Wednesday, August 12, 2009

Secret 21: What I believe

"Our deepest fear is not that we are inadequate. Our deepest fear is that we are powerful beyond measure. It is our light, not our darkness, that most frightens us. We ask ourselves, Who am I to be brilliant, gorgeous, talented, fabulous? Actually, who are you not to be? You are a child of God. Your playing small does not serve the world. There is nothing enlightened about shrinking so that other people won’t feel insecure around you. We are all meant to shine, as children do. We were born to make manifest the glory of God that is within us. It’s not just in some of us; it’s in everyone. And as we let our own light shine, we unconsciously give other people permission to do the same. As we are liberated from our own fear, our presence automatically liberates others."

This is from a book by Marianne Williamson and was used in Nelson Mandela's inauguration speech. I have not read the book but this quote makes me curious.

I apologize in advance that this post is a little heavy. :) This secret is still a bit of a secret even to me. I'm still sorting this out.

I'm not a religious person. Normally I classify myself as an atheist with agnostic leanings but that's not really acurate either. Perhaps pantheist is closer. According to wikipedia it's philosophically indistinguishable from atheist but I see a difference. To me atheist means that everything happened on its own and there is no greater meaning. There isn't really anything bigger than exactly what you can see. Pantheist implies that there is something to the natural order of the world. It's not a god, exactly, at least not a God (capital G). Everything we see is a part of "god", including us, and there's more meaning in everything than perhaps we are capable of understanding.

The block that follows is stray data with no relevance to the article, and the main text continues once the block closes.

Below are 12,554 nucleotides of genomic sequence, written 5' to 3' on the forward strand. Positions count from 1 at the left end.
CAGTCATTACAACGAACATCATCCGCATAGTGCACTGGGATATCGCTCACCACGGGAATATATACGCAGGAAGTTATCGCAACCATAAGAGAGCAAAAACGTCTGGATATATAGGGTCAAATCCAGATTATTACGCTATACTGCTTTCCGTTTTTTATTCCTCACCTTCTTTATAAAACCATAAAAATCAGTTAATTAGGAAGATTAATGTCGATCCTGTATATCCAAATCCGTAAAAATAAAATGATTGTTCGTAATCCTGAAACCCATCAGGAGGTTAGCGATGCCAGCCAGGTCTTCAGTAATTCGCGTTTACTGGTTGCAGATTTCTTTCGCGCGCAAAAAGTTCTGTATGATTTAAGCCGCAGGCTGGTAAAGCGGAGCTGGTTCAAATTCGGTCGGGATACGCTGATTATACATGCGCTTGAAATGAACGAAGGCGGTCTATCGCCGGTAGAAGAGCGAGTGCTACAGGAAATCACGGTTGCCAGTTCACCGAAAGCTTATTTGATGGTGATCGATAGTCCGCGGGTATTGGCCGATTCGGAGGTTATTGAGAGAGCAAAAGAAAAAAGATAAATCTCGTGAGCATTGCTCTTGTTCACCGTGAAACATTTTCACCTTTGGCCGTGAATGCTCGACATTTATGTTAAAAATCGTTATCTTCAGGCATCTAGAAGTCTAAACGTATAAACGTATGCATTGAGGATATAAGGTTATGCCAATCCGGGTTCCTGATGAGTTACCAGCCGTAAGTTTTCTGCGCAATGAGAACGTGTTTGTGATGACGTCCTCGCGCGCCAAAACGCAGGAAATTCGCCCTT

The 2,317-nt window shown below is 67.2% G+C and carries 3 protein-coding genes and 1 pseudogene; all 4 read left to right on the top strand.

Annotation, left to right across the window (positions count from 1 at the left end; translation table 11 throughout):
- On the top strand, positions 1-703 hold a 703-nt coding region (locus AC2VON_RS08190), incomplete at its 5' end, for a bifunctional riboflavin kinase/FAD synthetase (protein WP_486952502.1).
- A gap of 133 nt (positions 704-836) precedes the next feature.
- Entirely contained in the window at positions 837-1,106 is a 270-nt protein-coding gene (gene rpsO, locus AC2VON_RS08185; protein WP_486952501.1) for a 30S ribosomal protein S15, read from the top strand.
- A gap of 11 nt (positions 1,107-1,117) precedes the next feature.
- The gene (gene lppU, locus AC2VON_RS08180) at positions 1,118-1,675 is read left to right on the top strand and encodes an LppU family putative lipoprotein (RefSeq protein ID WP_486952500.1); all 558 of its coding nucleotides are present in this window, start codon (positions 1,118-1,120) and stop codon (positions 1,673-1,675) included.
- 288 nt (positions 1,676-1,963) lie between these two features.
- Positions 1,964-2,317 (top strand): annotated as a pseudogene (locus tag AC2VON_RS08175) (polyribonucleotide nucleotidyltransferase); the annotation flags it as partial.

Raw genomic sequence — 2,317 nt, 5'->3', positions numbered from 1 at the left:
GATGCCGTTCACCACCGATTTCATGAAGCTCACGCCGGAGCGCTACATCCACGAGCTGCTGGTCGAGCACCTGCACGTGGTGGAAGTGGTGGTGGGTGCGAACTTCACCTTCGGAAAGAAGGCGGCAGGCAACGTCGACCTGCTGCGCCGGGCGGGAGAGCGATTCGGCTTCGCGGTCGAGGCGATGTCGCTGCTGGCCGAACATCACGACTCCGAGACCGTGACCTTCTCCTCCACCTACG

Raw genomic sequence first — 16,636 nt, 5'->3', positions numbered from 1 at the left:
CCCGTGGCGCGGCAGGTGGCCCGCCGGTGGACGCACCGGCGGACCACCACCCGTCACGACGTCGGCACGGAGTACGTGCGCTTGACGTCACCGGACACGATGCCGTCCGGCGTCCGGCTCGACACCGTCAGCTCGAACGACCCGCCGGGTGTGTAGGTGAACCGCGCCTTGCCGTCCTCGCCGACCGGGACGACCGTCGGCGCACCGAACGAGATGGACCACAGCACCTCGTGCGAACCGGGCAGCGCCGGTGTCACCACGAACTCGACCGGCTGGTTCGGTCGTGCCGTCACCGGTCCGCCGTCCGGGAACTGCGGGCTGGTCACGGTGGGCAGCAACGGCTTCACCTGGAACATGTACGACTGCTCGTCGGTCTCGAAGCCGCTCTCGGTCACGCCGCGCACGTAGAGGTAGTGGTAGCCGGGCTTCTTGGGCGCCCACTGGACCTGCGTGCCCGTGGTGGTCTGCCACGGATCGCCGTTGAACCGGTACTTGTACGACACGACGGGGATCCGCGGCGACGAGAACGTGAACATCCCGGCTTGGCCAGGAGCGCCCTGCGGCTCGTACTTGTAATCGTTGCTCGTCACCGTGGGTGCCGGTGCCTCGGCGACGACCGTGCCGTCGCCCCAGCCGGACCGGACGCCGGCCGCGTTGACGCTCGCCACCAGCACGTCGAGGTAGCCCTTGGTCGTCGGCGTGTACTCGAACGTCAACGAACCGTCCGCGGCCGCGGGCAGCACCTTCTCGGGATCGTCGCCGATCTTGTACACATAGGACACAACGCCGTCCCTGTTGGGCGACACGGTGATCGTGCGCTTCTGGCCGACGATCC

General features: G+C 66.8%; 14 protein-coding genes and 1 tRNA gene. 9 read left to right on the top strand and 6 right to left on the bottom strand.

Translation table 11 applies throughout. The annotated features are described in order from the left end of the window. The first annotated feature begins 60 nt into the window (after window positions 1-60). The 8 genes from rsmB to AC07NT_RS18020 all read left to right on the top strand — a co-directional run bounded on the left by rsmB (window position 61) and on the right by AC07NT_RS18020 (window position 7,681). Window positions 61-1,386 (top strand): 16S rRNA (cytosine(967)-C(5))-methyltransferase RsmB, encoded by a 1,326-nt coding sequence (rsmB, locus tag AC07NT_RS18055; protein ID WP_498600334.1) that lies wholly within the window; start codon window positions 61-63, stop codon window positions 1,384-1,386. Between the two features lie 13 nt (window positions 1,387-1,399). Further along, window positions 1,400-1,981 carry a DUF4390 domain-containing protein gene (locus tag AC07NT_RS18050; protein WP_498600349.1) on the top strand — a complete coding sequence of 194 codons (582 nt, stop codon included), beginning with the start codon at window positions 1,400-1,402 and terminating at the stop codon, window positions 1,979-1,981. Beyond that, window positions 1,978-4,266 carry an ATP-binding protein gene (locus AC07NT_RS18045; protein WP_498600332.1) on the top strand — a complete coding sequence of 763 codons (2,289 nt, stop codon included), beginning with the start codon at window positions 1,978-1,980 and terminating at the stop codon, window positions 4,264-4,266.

Specifically I believe in a greater power, but not one that fiddles with all of the details. I don't believe that if something could create this world that it would be created messy and done wrong. I don't believe that any one people would be valued over another as we are all a part of it. I believe that it is within us.

One of the things that tells me that my beliefs are right for me is standing on the edge of an ocean. Standing there, looking out at the might and beauty, always made me sad. It's so vast and so beautiful and I was not a part of it. Even were I to jump in to the ocean and let the water cover my head, while I would be in it, I would not be a part of it. But lately (in the last 10 years or so) that has changed. Now I stand at the ocean and look out and I am filled with joy. I am a part of what's out there. I believe we all are. This world that surrounds us is absolutely amazing and while I call it nature myself, I understand calling it all god.

Am I a pantheist? I'm not sure just yet. Does this mean I will try to "convert" you or try to say that my belief is correct for everyone? No, most certainly not. My beliefs are for me. What beliefs are right for you is a decision that you yourself have to make and I'm certainly not going to hold myself out to be an expert on anything. I am curious, though, where religion takes you. You don't have to answer, obviously, but if you feel comfortable I would like to know what you believe.